Israel’s top court says Omar Shakir can be deported, escalating the government’s efforts to silence criticism of its policies. His case has been described as a watershed moment for human rights advocacy and free speech in Israel.
Israel’s Supreme Court upheld the deportation of the Israel and Palestine Director of Human Rights Watch Omar Shakir on Tuesday after a lengthy legal battle to allow him to remain in the country.
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Justices Neal Hendel, Noam Sohlberg, and Yael Willner accepted the state’s claim that Shakir, a U.S. citizen, supports the Boycott, Divestment and Sanctions (BDS) movement, rejecting Shakir and Human Rights Watch’s appeal against his expulsion.
Shakir says he will now have 20 days to leave or face deportation.
Shakir’s case has been described as a watershed moment for free speech and human rights advocacy in Israel. By ordering his deportation, Israel joins countries like North Korea, Iran, Cuba and Venezuela, which have also blocked access to the organization’s staff members.
The ruling is based on the 2017 amendment to the Prevention of Entry into Israel Law, which authorizes the the interior minister to withhold temporary visas or residency to any non-Israeli citizen who has publicly called for or pledged to participate in a boycott of Israel. In August, Israel relied on the law to prevent Congresswomen Ilhan Omar and Rashida Tlaib from entering the country.
Last year, Israel’s Interior Ministry revoked Shakir’s work permit and ordered his deportation within two weeks. This was the first time that the Israeli government had used the 2017 amendment to its Law of Entry to deport someone already present in the country.
Israel’s decision was largely based on an intelligence dossier that the Strategic Affairs Ministry compiled of Shakir’s activism for Palestinian rights before joining HRW. As co-president of Students for Palestinian Equal Rights at Stanford, Shakir had called on the universtiy to divest from companies that profit from the occupation.
HRW, represented by Israeli human rights attorneys Michael Sfard, Sophia Brodsky and Emily Schaeffer Omer-Man, then filed a lawsuit against the government’s deportation order.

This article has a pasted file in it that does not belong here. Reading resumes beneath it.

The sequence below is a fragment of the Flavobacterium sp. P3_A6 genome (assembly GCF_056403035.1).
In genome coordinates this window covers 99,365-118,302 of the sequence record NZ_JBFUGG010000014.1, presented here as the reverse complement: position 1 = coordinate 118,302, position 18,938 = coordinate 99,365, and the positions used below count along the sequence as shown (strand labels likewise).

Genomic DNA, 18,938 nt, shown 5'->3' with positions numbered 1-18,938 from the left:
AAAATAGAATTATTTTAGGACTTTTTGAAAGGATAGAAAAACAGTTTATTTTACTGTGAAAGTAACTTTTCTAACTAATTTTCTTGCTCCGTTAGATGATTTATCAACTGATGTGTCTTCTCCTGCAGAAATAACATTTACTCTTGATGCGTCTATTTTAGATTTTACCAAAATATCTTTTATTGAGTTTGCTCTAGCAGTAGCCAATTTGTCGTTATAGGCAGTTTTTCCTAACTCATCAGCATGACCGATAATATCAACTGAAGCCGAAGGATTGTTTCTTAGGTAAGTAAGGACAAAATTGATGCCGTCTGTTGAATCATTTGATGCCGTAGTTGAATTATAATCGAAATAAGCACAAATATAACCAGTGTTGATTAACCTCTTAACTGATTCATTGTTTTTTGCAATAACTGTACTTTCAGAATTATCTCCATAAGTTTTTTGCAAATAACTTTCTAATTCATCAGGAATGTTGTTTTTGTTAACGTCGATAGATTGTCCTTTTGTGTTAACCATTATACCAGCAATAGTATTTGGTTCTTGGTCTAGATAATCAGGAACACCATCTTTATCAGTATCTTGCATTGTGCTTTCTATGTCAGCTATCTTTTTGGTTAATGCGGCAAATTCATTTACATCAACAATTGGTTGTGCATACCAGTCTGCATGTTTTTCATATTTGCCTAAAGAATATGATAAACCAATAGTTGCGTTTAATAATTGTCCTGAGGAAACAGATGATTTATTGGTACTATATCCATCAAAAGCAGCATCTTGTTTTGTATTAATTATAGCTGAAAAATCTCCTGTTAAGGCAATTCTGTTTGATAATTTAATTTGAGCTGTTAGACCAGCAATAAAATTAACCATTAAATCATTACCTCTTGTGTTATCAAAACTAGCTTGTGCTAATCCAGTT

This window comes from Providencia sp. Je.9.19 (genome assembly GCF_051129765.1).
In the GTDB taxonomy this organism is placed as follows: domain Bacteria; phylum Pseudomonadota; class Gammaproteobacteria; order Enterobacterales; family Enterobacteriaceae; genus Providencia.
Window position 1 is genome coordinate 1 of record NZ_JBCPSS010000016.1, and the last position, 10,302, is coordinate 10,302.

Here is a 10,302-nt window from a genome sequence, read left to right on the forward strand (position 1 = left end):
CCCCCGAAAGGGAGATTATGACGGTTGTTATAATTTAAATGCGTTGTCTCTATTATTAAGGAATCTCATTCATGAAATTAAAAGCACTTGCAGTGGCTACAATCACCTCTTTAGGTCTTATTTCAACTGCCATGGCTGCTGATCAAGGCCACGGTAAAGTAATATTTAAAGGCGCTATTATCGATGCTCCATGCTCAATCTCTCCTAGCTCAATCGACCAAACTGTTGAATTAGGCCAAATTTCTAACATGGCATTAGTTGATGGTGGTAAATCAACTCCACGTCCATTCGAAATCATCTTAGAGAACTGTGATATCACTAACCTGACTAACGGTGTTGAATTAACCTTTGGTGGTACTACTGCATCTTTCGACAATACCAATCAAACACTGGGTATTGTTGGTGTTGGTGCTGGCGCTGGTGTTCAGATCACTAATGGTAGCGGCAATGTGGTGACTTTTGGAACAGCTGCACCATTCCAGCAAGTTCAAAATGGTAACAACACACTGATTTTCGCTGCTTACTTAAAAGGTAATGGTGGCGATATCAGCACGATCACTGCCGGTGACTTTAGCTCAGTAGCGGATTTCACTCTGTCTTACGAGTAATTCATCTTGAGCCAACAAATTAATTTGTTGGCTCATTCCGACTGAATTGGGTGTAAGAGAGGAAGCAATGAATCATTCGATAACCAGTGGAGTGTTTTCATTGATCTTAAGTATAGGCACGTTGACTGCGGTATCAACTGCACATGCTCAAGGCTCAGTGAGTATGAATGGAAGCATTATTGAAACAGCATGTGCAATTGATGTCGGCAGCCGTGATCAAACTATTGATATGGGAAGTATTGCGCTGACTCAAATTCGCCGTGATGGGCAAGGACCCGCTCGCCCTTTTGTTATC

Israel argues that it has a right to defend itself and protect its citizens from “a political-diplomatic boycott by non-state actors who wish to undermine the foundations of the existence of the state in question.” The anti-boycott law, however, does not distinguish between calls for boycott of Israel’s settlement enterprise, which violates international law, and statements and actions that target the state.
The state has also stated that it does not take issue with HRW as an organization, but with Shakir himself. In Tuesday’s ruling, Justice Hendel said that “Human Rights Watch is not classified as a boycott organization – and it can request the employment of another representative who is not involved up to their neck in BDS activity.” According to HRW, however, Shakir has been following and implementing the organization’s policies.
HRW, the independent U.S. nonprofit established in 1978 and now operating in 90 countries, “takes no position on boycotts of Israel. This isn’t some special Israel policy, it’s part of how we do work everywhere in the world,” Shakir said on The +972 Podcast in May.
“Today, the political litmus test to enter Israel seems to be support for boycotts. Could it tomorrow be calling for the International Criminal Court to open an investigation, or even calling for withdrawal of settlements, or saying the West Bank is occupied? Today, these restrictions are being used to block somebody from entering the country. Could it tomorrow be the basis to restrict the activities of Israeli and Palestinian rights defenders?” he added.
According to Shakir, his case is not about BDS, as Israel claims, but about “muzzling human rights advocacy.” Dozens of Palestinian and Israeli human rights groups have criticized his deportation order, as well as the UN Secretarly General, 27 European states and 17 Congresspeople, describing the chilling impact this will have on those who challenge Israel’s policies.
In late October, Israel banned Palestinian Amnesty International campaigner Laith Abu Zeyad from traveling to Jordan for his aunt’s funeral, for what Israeli authorities explained as “security considerations.” Amnesty, on the other hand, wrote that this was “a sinister move imposed as punishment for his work defending human rights of Palestinians.” In 2017, Israel denied entry to the organization’s advocacy director for the Middle East and North Africa, Raed Jarrar, while on a personal visit to the occupied territories following the death of his father.
Last year, Israel denied entry to four human rights leaders from the United States who were visiting Israel and the West Bank to better understand the situation on the ground. The members who were deported include Vincent Warren, executive director of the Center for Constitutional Rights (CCR), and Katherine Franke, chair of CCR’s board and Sulzbacher Professor of Law, Gender, and Sexuality Studies at Columbia University. The two were questioned about their political affiliation with groups critical of Israel, and Franke was accused of being associated with the BDS movement.